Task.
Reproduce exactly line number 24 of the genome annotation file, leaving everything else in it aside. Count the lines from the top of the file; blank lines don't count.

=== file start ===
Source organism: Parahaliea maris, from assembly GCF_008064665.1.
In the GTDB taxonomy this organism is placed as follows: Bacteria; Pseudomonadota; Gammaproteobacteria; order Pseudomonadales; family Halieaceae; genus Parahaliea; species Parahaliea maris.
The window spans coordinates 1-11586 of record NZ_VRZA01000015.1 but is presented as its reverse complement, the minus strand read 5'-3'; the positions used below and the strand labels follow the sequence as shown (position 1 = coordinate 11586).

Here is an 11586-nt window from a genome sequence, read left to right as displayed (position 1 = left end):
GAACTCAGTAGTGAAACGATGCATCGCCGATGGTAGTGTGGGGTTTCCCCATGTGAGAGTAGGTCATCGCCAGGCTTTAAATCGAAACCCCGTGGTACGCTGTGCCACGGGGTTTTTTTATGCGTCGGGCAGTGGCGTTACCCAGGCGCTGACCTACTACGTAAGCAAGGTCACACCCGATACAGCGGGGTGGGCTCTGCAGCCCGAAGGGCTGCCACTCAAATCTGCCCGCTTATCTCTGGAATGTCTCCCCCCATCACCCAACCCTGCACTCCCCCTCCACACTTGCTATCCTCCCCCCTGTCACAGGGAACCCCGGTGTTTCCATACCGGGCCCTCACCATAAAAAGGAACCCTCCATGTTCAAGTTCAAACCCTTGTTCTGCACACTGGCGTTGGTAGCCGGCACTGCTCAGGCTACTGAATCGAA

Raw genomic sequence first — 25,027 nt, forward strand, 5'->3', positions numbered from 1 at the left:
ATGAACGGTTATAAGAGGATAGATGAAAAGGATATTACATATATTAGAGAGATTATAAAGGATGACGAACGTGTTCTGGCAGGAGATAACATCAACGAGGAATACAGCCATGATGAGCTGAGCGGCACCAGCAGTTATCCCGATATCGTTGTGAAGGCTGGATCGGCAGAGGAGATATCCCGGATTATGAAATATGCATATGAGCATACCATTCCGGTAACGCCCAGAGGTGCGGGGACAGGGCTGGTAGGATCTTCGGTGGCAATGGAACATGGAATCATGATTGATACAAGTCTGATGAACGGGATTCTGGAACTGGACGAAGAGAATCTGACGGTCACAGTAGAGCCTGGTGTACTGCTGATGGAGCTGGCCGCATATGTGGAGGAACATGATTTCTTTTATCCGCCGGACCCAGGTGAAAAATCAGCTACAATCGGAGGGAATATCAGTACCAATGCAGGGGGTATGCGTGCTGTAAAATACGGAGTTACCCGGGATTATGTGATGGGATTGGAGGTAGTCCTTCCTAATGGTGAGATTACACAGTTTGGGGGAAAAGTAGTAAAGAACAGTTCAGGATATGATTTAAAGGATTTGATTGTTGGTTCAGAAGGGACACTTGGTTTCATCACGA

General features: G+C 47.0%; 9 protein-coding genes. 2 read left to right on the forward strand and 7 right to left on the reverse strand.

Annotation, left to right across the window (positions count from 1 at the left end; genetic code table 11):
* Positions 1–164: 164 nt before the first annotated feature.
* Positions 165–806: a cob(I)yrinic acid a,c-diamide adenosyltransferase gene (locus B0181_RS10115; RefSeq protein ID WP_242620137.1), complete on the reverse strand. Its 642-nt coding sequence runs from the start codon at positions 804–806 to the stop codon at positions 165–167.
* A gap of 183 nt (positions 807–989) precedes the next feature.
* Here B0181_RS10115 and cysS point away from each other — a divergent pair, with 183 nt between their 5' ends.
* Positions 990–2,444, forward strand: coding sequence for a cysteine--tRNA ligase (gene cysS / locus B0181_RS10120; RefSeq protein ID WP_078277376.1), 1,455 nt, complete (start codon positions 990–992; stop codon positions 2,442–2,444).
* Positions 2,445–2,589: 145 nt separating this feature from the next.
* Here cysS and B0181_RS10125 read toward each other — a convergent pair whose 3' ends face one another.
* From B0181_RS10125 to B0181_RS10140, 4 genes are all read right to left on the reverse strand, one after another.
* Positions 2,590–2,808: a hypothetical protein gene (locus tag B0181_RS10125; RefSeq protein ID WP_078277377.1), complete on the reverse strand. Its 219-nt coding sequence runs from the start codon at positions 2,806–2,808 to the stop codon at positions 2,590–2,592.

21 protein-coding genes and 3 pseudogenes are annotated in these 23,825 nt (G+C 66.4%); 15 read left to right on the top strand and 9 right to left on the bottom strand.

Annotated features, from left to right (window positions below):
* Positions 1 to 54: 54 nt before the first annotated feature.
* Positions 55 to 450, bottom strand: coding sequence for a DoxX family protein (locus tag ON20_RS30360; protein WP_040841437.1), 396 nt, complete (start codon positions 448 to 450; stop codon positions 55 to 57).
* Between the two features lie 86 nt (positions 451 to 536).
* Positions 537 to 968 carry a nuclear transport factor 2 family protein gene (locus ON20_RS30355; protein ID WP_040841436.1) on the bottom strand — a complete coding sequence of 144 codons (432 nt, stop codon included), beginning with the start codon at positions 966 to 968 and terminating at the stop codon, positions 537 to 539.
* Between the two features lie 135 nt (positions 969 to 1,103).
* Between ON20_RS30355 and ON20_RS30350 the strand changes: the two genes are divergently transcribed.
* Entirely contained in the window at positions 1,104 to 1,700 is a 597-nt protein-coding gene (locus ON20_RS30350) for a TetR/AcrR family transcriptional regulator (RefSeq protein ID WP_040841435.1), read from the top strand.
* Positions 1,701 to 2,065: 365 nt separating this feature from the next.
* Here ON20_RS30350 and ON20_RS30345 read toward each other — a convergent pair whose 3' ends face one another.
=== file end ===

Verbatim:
* Positions 537 to 968 carry a nuclear transport factor 2 family protein gene (locus ON20_RS30355; protein ID WP_040841436.1) on the bottom strand — a complete coding sequence of 144 codons (432 nt, stop codon included), beginning with the start codon at positions 966 to 968 and terminating at the stop codon, positions 537 to 539.